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Hutt Woman Recognised for Role in Gallipoli Commemorations

15 July 2019

Lower Hutt woman Elaine Myers-Davies has been recognised by the New Zealand Defence Force (NZDF) for more than a decade of tireless work planning the annual Anzac Day commemorations in Gallipoli.

She was presented recently with a Defence Meritorious Service Medal by Chief of Defence Force Air Marshal Kevin Short at a ceremony in Wellington.

The New Zealand Defence Meritorious Service Medal (DMSM) recognises exceptionally meritorious service by any member of the NZDF.

Her citation said she had had a significant influence on shaping the Gallipoli Anzac Day services, which had evolved from well-attended occasions with informal planning and delivery arrangements to ones where New Zealand and Australia had fully developed event management structures, with a strong emphasis on providing a positive visitor experience in a safe and secure environment.

Not only had Ms Myers-Davies focused on delivering dignified, safe and appropriate commemorations, she had also sought to modernise and bring a particular “New Zealandness” to the ceremonies. This included an unconscious blend of Maori and Pakeha, a greater sense of what it is to be a New Zealander, and an inclusive approach to the Turkish side.

For the 2015 Centenary celebrations she shared responsibility with the Australians for planning and delivering the Anzac Day Dawn Service, and was the New Zealand Services Director for the ceremonies on Chunuk Bairt. 

The ceremonies were an outstanding success, leading one noted historian to write: “This was something different both in format and a sense that while the emotion flowed, there was a sense of celebration in being New Zealanders. It was a special day.”

Ms Myers-Davies, who works for Veterans’ Affairs in Wellington, is from a military family – she was raised at Waiouru Military Camp – with her father, uncle and husband all serving in the New Zealand Army.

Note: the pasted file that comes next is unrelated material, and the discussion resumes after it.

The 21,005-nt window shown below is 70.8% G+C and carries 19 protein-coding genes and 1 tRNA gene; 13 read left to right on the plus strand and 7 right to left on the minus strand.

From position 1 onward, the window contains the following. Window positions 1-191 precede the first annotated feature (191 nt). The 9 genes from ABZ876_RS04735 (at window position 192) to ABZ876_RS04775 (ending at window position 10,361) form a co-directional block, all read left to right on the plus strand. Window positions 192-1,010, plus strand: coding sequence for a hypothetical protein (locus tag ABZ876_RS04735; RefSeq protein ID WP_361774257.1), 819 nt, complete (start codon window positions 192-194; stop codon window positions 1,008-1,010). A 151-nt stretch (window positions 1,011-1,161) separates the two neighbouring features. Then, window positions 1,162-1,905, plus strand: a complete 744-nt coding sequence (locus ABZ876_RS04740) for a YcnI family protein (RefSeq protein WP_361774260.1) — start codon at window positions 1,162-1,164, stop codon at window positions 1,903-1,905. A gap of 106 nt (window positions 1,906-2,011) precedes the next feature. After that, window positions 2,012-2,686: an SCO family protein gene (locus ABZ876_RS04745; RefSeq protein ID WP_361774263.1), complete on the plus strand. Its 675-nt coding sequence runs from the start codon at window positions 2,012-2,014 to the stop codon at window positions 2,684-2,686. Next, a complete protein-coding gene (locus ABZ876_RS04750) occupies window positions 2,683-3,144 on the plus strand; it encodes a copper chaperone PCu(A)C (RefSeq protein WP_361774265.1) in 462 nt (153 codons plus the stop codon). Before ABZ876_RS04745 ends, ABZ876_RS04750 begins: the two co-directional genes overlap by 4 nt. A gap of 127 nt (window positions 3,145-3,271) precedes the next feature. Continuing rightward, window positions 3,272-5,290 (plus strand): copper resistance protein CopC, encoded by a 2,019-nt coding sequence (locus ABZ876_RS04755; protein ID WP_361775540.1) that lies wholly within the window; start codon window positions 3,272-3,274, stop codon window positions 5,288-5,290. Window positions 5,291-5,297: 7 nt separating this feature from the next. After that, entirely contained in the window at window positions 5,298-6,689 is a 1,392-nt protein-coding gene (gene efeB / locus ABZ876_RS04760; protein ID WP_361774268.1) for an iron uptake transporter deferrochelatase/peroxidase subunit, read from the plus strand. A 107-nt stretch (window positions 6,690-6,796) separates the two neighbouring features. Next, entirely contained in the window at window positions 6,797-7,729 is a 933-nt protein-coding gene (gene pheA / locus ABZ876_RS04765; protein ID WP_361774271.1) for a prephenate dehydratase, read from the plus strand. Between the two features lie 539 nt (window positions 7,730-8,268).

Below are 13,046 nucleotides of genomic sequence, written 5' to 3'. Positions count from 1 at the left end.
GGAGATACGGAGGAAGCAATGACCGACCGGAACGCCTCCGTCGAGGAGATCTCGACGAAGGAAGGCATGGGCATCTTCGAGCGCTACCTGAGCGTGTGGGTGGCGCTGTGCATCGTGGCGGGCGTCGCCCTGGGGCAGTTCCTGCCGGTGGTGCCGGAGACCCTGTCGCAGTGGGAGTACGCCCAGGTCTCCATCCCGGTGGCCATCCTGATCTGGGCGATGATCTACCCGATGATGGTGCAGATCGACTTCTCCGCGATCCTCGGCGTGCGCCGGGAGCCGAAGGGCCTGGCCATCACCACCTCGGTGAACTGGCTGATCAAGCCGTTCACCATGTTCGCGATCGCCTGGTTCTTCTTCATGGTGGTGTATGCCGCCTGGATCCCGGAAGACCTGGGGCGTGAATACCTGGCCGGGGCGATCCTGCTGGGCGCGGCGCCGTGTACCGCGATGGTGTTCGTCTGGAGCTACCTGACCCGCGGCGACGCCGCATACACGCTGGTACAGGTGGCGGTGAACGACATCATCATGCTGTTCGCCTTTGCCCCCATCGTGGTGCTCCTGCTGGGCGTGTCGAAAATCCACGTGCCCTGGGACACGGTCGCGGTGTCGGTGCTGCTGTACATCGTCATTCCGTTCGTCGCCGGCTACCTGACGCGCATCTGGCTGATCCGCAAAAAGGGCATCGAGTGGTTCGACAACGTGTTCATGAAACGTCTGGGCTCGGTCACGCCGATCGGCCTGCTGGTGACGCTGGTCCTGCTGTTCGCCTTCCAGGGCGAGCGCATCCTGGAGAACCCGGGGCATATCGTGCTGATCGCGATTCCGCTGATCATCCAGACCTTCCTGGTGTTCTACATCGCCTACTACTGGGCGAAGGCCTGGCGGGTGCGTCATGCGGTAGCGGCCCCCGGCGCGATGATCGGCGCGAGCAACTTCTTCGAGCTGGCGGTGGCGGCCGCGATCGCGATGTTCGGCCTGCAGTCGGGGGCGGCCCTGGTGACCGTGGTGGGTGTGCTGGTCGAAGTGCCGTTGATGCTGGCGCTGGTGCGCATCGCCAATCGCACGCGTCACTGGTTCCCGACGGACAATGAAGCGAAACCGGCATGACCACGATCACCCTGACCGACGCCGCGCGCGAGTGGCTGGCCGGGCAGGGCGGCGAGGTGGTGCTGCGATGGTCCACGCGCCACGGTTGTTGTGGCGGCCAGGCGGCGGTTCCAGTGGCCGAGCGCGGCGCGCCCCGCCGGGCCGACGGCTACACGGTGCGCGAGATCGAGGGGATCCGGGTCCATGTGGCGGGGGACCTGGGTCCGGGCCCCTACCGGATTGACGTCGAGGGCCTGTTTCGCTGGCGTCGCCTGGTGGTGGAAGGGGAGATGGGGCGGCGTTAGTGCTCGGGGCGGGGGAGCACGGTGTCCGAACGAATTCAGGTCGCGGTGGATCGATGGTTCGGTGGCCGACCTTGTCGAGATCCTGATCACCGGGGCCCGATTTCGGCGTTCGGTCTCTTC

She joined the NZDF as a civilian in 1981, while trying to figure out what career to pursue.

“I was thinking about becoming an astronaut or a teacher,” she said.  “But I ended up staying with the NZDF because I really enjoyed being with the people. 

“I’ve never regretted staying and serving as part of an organisation that values its people and the work we do.”

She said she was humbled to be recognised in this way and was grateful for the opportunities she had been provided by NZDF.

“I have taken many with me on each journey I have made to Gallipoli, both spiritually and physically,” she said. “I think of all those, including my great-uncle, who are resting in foreign soil, and I see this award as my way of remembering them, now and always.” 

Ms Myers-Davies is not the first in the family to be honoured for their service – her father and husband both received the NZMSN for their service to the Army.

I’m really proud to come from a family so rich in military history and if my parents were still here today, I am sure they would be pretty pleased with the way I’ve kept that legacy going,” she said.

 

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